"Aretha's voice will be heard, Aretha's voice will be impacting, Aretha's voice will be influencing others literally for centuries to come," Davis said.

The producer pointed out how hard Franklin practiced her art and that it would "be a rarity" if she did more than two takes during a recording.

He also noted how keen Franklin was to be involved in social justice issues affecting black people, with him quoting her saying: "I have the money. I get it from black people. And I want to use it in ways that will always help our people."

"I will deeply miss my great friend, the ultimate natural woman," he declared.

Sharpton called Franklin "the soundtrack of the civil rights movement" in his speech.

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"She was a feminist before feminism was popular," Sharpton said. "She was a civil rights activist when it wasn’t popular. She gave us pride and she gave us a regal bar to reach."

Gesturing to the religious and political leaders around him, he added that "we don’t all agree on everything but we all agree on Aretha."

"She was a black woman in a white man's world," he added.

Sharpton also spoke about respect, saying, "Now I want you to all help President Trump to teach him what it means."

Many in the crowd gave him a standing ovation in response.

"And I say that because when word went out that Miss Franklin passed, he said 'she used to work for me,'" Sharpton said, referring to Trump's comments made after her death.

"No she used to perform for you, she worked for us," Sharpton added. "Aretha never took orders from nobody but God."

Actor Cicely Tyson, wearing a dominating black hat, paid tribute to her friend's ability to share herself through her music.

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"Aretha was the sum total of her life experience. And she shared that with us through the soul songs she sung," said Tyson.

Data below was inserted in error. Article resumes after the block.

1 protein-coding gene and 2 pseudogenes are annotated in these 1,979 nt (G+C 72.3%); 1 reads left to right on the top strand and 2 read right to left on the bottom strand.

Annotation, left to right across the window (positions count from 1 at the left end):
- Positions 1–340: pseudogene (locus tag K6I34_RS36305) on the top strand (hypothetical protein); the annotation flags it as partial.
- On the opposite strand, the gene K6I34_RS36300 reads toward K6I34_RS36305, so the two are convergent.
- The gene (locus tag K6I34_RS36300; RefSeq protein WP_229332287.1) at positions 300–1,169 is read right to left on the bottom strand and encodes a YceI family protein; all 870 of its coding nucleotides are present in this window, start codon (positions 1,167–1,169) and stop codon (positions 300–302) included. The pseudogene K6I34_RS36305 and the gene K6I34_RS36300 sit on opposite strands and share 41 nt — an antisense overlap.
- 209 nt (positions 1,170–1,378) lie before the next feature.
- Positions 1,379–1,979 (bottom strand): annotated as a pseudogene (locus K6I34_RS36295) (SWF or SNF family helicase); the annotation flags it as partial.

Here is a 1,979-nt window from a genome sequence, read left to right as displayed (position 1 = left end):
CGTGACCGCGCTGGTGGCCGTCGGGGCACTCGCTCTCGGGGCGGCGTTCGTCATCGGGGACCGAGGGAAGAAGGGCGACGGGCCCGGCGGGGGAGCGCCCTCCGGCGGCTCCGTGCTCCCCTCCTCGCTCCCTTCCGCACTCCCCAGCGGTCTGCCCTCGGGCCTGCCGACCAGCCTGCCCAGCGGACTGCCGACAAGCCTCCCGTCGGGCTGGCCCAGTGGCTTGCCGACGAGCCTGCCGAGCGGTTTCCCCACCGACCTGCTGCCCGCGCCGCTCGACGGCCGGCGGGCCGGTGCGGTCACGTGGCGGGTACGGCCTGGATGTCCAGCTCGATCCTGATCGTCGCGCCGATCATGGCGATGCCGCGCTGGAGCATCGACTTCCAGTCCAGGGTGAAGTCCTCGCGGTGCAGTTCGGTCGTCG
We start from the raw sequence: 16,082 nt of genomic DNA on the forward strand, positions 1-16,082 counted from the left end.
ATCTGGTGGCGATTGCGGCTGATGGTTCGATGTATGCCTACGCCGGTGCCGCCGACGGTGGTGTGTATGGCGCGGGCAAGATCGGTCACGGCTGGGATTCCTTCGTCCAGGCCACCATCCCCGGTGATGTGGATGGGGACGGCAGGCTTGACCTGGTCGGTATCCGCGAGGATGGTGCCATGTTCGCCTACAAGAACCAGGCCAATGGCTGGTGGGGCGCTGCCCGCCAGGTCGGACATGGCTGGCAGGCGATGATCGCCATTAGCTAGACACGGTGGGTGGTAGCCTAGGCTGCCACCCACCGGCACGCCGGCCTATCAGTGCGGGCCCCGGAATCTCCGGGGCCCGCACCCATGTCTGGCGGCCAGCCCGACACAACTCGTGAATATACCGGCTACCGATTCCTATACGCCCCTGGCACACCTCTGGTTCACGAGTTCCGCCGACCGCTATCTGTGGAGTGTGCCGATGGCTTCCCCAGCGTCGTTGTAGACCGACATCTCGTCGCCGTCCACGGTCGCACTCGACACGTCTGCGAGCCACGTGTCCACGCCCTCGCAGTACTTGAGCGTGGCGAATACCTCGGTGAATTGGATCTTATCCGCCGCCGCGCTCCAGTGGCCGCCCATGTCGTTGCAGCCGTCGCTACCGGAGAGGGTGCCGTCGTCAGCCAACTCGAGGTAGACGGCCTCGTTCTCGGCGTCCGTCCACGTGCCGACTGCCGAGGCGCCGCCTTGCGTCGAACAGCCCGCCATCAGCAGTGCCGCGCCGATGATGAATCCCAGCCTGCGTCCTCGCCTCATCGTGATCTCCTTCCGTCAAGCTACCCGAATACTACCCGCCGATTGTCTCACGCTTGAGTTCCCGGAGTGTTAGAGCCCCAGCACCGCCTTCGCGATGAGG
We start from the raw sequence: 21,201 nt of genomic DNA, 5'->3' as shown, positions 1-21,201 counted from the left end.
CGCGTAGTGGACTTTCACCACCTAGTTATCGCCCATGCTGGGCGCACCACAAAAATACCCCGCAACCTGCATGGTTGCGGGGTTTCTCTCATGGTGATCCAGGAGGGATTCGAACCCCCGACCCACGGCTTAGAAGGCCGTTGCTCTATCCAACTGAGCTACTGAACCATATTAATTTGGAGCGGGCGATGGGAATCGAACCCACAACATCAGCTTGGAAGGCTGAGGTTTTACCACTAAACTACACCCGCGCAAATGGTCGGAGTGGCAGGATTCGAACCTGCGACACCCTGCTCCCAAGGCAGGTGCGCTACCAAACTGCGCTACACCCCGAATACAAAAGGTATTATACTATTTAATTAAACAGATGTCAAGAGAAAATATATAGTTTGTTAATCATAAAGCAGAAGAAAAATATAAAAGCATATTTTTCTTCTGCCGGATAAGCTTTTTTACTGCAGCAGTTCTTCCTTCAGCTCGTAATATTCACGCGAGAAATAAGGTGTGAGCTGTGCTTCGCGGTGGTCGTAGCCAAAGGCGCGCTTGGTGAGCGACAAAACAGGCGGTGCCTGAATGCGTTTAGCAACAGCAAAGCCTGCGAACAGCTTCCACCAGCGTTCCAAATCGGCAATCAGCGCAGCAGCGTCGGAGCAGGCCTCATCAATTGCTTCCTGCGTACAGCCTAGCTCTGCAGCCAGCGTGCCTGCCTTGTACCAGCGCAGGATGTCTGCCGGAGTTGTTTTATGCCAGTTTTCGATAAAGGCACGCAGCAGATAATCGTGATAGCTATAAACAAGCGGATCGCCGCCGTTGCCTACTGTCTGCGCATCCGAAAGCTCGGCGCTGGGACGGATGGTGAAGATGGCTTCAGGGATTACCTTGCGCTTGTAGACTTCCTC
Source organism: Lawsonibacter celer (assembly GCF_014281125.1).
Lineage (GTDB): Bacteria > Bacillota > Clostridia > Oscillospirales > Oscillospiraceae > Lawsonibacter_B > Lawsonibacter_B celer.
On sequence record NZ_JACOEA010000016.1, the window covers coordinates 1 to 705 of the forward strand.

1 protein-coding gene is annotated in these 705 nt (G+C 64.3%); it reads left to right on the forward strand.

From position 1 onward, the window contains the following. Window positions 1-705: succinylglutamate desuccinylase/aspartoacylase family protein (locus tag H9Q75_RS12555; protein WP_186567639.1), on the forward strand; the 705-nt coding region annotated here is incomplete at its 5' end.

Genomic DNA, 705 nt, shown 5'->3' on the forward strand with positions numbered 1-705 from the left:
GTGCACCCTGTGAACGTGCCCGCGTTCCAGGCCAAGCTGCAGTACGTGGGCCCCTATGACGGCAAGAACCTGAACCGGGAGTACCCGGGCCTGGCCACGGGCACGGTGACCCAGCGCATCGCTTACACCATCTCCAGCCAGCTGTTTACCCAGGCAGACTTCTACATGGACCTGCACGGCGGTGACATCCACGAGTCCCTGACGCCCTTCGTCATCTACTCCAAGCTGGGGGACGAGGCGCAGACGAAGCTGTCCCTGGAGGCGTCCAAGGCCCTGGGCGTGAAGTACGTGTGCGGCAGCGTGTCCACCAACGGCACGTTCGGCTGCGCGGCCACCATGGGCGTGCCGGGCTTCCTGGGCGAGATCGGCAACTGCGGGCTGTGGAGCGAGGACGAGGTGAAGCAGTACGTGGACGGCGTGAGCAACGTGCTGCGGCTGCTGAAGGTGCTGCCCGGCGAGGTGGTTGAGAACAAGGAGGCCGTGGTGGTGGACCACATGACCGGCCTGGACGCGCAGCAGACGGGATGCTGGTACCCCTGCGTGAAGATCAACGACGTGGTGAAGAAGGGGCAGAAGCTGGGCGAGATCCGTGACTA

"She spoke to us through her soul and everything she experienced. And that's why, no matter what she was singing, she moved every single person," she added.

Filmmaker Tyler Perry said his mother had always played Franklin's music in the car when he was growing up.

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"I could tell what my father had done by what the music was," said Perry, noting that his father was in trouble if "Respect" or "Think" were played, but must have done something right if "Dr Feelgood" was playing.

Franklin's gold-plated casket has been on public display for the last three days at the Charles H. Wright Museum of African American History.

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It was wheeled into the church early Friday morning.

The gold casket sat at the front of the stage throughout the ceremony, surrounded by huge displays of pale lavender roses.

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Detroit Mayor Mike Duggan also announced during the funeral that Chene Park, a 5000-seat amphitheater overlooking the Detroit River, will be renamed Aretha Franklin Park.

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Guests arrived to the funeral in 130 pink Cadillacs.

A lot of pink Cadillacs rolls in at Greater Grace Temple… #ArethaFranklinFuneral #arethafranklin #detroit #rip

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"We goin' ridin' on the freeway of love/In my pink Cadillac," Franklin sang on "Freeway of Love," one of her biggest hits.

And the Clintons both stopped to greet and take photos with 2018's biggest couple, Grande and Pete Davidson.

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The bishop leading the service, Bishop Charles H. Ellis III, pointed out Congresswoman Maxine Waters in the audience for special praise. "We got your back!" he declared to Waters, who stood up and gave the Black Panther 'Wakanda Forever' sign.


Waters spoke to media upon her arrival at the church on Friday, calling Franklin "a woman who showed us that you could start from very humble beginnings and become a superstar."

And from one queen to another, the Changing of the Guard at Buckingham Palace on Friday morning played a version of Franklin's classic "Respect."

At Changing of Guard at Buckingham Palace this morning, Respect paid to Aretha Franklin.

Watch the whole ceremony here.